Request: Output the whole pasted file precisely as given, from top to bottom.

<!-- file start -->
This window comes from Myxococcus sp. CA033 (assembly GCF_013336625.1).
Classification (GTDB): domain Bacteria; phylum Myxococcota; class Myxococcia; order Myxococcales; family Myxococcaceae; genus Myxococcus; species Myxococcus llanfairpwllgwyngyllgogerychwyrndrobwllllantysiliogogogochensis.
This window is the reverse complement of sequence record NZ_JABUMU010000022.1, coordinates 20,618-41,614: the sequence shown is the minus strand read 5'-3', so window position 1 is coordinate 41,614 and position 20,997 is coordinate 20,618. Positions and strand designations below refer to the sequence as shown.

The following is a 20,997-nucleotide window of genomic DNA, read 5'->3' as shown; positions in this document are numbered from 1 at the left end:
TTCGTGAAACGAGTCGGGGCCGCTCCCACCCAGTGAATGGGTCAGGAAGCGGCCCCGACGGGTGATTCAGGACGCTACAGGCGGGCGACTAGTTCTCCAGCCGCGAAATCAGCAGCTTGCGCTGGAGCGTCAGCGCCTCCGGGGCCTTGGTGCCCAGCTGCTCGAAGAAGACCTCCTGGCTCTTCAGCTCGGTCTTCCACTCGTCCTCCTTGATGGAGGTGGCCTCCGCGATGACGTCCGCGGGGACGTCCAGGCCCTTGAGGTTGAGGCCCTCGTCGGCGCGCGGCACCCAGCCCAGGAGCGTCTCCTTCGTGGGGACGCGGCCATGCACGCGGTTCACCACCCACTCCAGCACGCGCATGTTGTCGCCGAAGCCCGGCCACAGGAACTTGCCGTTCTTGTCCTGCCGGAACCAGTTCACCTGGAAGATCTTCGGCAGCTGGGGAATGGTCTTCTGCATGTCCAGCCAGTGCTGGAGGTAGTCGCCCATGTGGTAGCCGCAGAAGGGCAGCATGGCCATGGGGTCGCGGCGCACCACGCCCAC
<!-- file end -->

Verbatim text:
This window comes from Myxococcus sp. CA033 (assembly GCF_013336625.1).
Classification (GTDB): domain Bacteria; phylum Myxococcota; class Myxococcia; order Myxococcales; family Myxococcaceae; genus Myxococcus; species Myxococcus llanfairpwllgwyngyllgogerychwyrndrobwllllantysiliogogogochensis.
This window is the reverse complement of sequence record NZ_JABUMU010000022.1, coordinates 20,618-41,614: the sequence shown is the minus strand read 5'-3', so window position 1 is coordinate 41,614 and position 20,997 is coordinate 20,618. Positions and strand designations below refer to the sequence as shown.

The following is a 20,997-nucleotide window of genomic DNA, read 5'->3' as shown; positions in this document are numbered from 1 at the left end:
TTCGTGAAACGAGTCGGGGCCGCTCCCACCCAGTGAATGGGTCAGGAAGCGGCCCCGACGGGTGATTCAGGACGCTACAGGCGGGCGACTAGTTCTCCAGCCGCGAAATCAGCAGCTTGCGCTGGAGCGTCAGCGCCTCCGGGGCCTTGGTGCCCAGCTGCTCGAAGAAGACCTCCTGGCTCTTCAGCTCGGTCTTCCACTCGTCCTCCTTGATGGAGGTGGCCTCCGCGATGACGTCCGCGGGGACGTCCAGGCCCTTGAGGTTGAGGCCCTCGTCGGCGCGCGGCACCCAGCCCAGGAGCGTCTCCTTCGTGGGGACGCGGCCATGCACGCGGTTCACCACCCACTCCAGCACGCGCATGTTGTCGCCGAAGCCCGGCCACAGGAACTTGCCGTTCTTGTCCTGCCGGAACCAGTTCACCTGGAAGATCTTCGGCAGCTGGGGAATGGTCTTCTGCATGTCCAGCCAGTGCTGGAGGTAGTCGCCCATGTGGTAGCCGCAGAAGGGCAGCATGGCCATGGGGTCGCGGCGCACCACGCCCAC